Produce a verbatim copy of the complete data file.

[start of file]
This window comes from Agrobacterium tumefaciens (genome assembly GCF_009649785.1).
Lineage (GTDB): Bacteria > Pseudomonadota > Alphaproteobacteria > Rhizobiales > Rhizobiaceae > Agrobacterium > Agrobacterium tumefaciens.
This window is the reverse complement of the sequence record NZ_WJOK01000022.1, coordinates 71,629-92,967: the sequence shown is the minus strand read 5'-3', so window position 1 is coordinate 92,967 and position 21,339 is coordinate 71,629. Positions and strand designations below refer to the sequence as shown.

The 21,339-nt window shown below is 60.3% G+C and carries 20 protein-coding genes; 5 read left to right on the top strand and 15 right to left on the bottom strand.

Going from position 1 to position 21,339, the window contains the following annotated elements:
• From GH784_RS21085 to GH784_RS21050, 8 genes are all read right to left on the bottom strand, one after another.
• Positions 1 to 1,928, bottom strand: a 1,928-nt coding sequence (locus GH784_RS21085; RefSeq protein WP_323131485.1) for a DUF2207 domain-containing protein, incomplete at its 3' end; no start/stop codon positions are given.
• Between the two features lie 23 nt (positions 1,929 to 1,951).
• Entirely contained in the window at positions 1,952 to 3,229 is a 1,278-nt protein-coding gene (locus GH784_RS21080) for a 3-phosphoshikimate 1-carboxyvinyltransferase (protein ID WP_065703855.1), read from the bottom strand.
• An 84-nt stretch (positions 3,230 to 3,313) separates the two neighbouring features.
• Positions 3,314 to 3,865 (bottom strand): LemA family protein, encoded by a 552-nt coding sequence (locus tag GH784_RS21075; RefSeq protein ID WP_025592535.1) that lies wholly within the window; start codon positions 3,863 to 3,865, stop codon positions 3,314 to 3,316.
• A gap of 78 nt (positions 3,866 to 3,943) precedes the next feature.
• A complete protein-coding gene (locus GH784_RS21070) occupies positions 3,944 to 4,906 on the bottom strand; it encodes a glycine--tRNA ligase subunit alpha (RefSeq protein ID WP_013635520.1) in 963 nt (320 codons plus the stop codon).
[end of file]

This window comes from Agrobacterium tumefaciens (genome assembly GCF_009649785.1).
Lineage (GTDB): Bacteria > Pseudomonadota > Alphaproteobacteria > Rhizobiales > Rhizobiaceae > Agrobacterium > Agrobacterium tumefaciens.
This window is the reverse complement of the sequence record NZ_WJOK01000022.1, coordinates 71,629-92,967: the sequence shown is the minus strand read 5'-3', so window position 1 is coordinate 92,967 and position 21,339 is coordinate 71,629. Positions and strand designations below refer to the sequence as shown.

The 21,339-nt window shown below is 60.3% G+C and carries 20 protein-coding genes; 5 read left to right on the top strand and 15 right to left on the bottom strand.

Going from position 1 to position 21,339, the window contains the following annotated elements:
• From GH784_RS21085 to GH784_RS21050, 8 genes are all read right to left on the bottom strand, one after another.
• Positions 1 to 1,928, bottom strand: a 1,928-nt coding sequence (locus GH784_RS21085; RefSeq protein WP_323131485.1) for a DUF2207 domain-containing protein, incomplete at its 3' end; no start/stop codon positions are given.
• Between the two features lie 23 nt (positions 1,929 to 1,951).
• Entirely contained in the window at positions 1,952 to 3,229 is a 1,278-nt protein-coding gene (locus GH784_RS21080) for a 3-phosphoshikimate 1-carboxyvinyltransferase (protein ID WP_065703855.1), read from the bottom strand.
• An 84-nt stretch (positions 3,230 to 3,313) separates the two neighbouring features.
• Positions 3,314 to 3,865 (bottom strand): LemA family protein, encoded by a 552-nt coding sequence (locus tag GH784_RS21075; RefSeq protein ID WP_025592535.1) that lies wholly within the window; start codon positions 3,863 to 3,865, stop codon positions 3,314 to 3,316.
• A gap of 78 nt (positions 3,866 to 3,943) precedes the next feature.
• A complete protein-coding gene (locus GH784_RS21070) occupies positions 3,944 to 4,906 on the bottom strand; it encodes a glycine--tRNA ligase subunit alpha (RefSeq protein ID WP_013635520.1) in 963 nt (320 codons plus the stop codon).